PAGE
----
|Under 12 weeks||Dating scan if dates uncertain||Your preferred radiology provider|
|12 weeks||Combined first trimester screen|
Blood test & ultrasound
|Blood test at Pathology provider 9-13 weeks and scan 11-14 weeks|
|18-20 weeks||Morphology scan||Your preferred radiology provider 18- 20 weeks|
|20 weeks||Booking in via internet or phone|
Arrange antenatal classes
|Mater Mother’s Hospital|
|26-28 weeks||Blood tests diabetes, anaemia and Red cell antibodies||Mater pathology|
|28 and 34 weeks||Anti D immunoglobulin if Rhesus negative||Rooms|
|36 weeks||Blood test anaemia||Mater pathology|
Generally speaking, early ultrasound scans are more accurate than those done later in pregnancy. We will usually work out your due date on the first visit comparing the dates your scan suggests and your own dates and from then on we stick with that date. Any scan you have after the early one may say something slightly different however the accuracy of estimating how pregnant you are gets less as the pregnancy progresses. For example, at 10 weeks the scan is likely to be correct to within 4 days whereas at 34 weeks it can only give a possible date which may under or overestimate the true date by as much as three weeks.
The safest way for a mother to deliver her baby if there are not complications along the way and we are talking about a pregnancy with one baby, is vaginally. There are numerous reasons I might recommend a caesarean section and we can continue to discuss this as your pregnancy progresses. Sometimes you may hope for a vaginal birth and there will be good reasons to avoid this which we will discuss and sometimes you may hope for a caesarean section when there is no reason you should avoid a vaginal birth. In the end the decision is yours and I hope you will make it taking into consideration all the information we can make available to assist you.
My fee for delivery is included within the pregnancy management fee. Whether your birth is a normal unassisted vaginal birth or a complicated birth for twins for example does not alter this. For caesarean sections and complex births however additional people must be involved including for caesarean a surgical assistant, and for caesarean and some vaginal births a neonatologist and anaesthetist. Their fees are separate from the management of pregnancy fee. You can get more information from my reception staff about this.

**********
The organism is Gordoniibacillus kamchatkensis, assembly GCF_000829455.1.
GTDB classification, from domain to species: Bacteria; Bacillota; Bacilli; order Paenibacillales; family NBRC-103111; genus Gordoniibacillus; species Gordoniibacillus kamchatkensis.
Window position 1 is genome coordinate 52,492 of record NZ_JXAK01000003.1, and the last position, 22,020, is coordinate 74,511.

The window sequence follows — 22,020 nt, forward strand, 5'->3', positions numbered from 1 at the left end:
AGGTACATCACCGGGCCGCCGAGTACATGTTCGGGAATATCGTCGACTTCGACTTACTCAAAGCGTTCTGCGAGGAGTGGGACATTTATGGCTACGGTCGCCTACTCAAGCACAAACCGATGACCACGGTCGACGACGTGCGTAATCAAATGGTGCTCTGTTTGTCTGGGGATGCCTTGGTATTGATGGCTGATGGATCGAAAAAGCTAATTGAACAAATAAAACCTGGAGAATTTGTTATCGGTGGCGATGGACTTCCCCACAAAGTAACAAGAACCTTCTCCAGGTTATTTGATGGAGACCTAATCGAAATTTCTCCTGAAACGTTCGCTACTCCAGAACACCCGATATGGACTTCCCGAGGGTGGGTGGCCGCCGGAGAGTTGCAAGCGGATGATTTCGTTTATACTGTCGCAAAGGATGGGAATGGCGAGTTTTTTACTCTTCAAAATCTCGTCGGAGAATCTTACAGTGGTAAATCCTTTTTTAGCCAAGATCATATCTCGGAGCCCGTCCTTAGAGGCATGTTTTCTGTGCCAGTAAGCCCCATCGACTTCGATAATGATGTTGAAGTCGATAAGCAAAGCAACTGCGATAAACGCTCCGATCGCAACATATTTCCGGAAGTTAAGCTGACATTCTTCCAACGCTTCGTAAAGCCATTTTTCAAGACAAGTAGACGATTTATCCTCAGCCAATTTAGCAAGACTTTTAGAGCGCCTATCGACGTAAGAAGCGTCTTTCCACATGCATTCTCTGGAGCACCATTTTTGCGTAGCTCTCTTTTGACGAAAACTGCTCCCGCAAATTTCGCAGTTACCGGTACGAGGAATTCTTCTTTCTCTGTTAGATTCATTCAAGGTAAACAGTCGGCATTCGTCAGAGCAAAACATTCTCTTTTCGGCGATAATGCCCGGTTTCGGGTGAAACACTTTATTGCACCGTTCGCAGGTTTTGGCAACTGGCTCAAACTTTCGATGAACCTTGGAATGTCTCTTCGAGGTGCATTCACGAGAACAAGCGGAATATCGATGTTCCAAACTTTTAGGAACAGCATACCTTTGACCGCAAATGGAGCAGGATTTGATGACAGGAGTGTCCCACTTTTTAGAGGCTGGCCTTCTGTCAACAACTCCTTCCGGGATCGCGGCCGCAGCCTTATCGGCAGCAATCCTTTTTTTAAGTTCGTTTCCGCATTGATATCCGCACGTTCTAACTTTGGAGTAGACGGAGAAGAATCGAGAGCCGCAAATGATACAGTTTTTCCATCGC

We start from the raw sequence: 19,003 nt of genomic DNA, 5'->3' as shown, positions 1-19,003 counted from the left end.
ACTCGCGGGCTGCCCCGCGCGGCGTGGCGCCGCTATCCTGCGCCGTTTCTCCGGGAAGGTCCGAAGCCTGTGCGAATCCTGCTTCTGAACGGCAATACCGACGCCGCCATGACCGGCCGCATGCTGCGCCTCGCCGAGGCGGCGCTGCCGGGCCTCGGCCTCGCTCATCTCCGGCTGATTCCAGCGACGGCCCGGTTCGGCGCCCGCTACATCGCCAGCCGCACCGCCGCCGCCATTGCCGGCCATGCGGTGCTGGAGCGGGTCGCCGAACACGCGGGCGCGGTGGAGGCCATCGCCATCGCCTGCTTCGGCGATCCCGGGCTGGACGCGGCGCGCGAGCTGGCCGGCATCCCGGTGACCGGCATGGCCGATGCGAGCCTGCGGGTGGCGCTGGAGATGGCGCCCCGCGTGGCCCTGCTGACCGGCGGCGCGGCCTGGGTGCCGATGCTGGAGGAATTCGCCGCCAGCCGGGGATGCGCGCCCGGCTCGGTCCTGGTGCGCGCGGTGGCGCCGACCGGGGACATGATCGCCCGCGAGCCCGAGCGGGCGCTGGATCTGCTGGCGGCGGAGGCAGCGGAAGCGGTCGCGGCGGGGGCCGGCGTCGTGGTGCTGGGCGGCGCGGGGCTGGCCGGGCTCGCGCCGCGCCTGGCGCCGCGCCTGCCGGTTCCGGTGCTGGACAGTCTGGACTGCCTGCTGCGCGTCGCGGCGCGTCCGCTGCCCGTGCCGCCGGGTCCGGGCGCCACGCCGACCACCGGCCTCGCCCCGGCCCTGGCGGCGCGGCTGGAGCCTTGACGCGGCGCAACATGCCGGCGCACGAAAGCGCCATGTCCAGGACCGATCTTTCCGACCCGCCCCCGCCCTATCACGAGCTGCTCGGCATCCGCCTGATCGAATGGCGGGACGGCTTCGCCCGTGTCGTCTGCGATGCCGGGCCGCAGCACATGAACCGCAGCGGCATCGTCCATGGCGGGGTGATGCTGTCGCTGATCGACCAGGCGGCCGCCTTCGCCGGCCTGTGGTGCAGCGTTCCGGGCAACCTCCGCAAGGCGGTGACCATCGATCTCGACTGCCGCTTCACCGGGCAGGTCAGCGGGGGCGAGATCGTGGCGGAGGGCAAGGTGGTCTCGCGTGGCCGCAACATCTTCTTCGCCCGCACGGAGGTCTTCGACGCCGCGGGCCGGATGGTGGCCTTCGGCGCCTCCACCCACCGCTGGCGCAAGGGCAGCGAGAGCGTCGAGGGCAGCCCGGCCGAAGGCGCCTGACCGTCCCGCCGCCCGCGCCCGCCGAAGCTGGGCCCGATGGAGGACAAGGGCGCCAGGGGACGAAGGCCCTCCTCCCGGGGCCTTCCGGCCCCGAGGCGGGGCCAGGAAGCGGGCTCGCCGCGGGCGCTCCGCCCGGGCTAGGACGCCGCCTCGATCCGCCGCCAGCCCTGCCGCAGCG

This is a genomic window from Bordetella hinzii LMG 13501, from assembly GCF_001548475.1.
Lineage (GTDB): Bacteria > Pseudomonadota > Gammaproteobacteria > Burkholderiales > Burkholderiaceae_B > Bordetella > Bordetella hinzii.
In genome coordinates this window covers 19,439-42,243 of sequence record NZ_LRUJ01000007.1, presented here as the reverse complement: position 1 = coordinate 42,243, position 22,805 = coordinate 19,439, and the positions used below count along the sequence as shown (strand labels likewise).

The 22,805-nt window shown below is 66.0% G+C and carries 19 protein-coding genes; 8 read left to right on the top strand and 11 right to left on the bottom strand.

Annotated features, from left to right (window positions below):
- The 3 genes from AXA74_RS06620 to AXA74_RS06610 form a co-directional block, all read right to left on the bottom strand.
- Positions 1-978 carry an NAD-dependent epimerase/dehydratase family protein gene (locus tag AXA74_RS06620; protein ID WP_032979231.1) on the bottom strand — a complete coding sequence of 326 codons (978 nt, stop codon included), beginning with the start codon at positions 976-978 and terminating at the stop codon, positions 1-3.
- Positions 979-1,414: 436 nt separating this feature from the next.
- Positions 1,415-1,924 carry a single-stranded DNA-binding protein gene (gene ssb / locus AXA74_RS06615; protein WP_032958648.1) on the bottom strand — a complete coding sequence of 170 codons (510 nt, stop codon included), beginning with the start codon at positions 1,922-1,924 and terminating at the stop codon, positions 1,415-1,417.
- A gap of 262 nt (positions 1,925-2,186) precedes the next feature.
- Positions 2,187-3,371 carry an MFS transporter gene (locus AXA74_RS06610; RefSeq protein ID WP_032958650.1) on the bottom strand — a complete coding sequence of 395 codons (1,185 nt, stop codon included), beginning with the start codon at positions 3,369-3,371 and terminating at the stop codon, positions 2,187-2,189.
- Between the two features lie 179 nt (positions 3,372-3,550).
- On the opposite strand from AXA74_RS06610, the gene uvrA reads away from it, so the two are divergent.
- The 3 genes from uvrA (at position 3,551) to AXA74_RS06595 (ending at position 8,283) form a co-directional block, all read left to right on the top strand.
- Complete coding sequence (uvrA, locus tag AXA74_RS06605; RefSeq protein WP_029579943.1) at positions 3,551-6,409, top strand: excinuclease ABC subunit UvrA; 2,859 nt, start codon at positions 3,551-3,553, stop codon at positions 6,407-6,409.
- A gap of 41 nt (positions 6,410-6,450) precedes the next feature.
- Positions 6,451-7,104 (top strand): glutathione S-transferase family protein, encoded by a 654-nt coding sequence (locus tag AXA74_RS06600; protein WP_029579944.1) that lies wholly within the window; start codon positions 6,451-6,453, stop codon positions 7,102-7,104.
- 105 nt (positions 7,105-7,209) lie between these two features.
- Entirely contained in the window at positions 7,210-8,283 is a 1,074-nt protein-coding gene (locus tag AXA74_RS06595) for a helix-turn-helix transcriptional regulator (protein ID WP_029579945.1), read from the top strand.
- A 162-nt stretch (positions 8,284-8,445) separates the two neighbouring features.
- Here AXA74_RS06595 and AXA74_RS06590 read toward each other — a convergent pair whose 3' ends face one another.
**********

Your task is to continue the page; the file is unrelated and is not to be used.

There are two ways delivery of the placenta can be managed. One is called active management which involves having an injection of a drug (one of these is syntocinon) to cause the uterus to contract and the placenta to separate. This method has been clearly shown to reduce the risk of post-partum haemorrhage. I advise you to choose this method. The alternative is called physiological management which in essence means not giving the drug and waiting for the placenta to separate of its own accord. This may take up to 60 minutes and the risk of bleeding is higher with this method. There is an additional consideration these days, which is delayed cord traction and that allows additional blood to enter the baby. It is not unreasonable to wait for a minute if the baby is well for this to occur as it can increase the baby’s red blood volume and reduce the risk of needing transfusion particularly for premature babies. It can be practiced together with active third stage.
All newborn babies have low levels of Vitamin K and this vitamin is important for normal blood clotting. There is a risk of your baby having abnormal internal bleeding sometime after birth. This risk is higher if your baby is premature or if you have an operative birth. The disease we are trying to prevent is called haemorrhagic disease of the newborn and it can be almost completely avoided by the Vitamin K injection. There is an oral option however this requires several doses and is not as well absorbed as the injection given just after birth. There are no significant risks of giving Vitamin K and I would urge you to agree to it.
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There are six female obstetricians in this group practice. All of them have been working in obstetrics for more than 10 years. The Group uses an on-call roster that delivers high quality 24-hour obstetric care at Mater Mothers’ Private Hospital (MMPH), South Brisbane. They are experienced Obstetricians and Gynaecologists who are woman-focused and evidence-based.
Using a team approach to minimise fatigue inherent in the provision of 24-hour care, the group has an Obstetrician rostered on-call for the women of all the specialists in the group. At all times one Obstetrician is dedicated to attend to the immediate needs of the Group’s expectant mothers.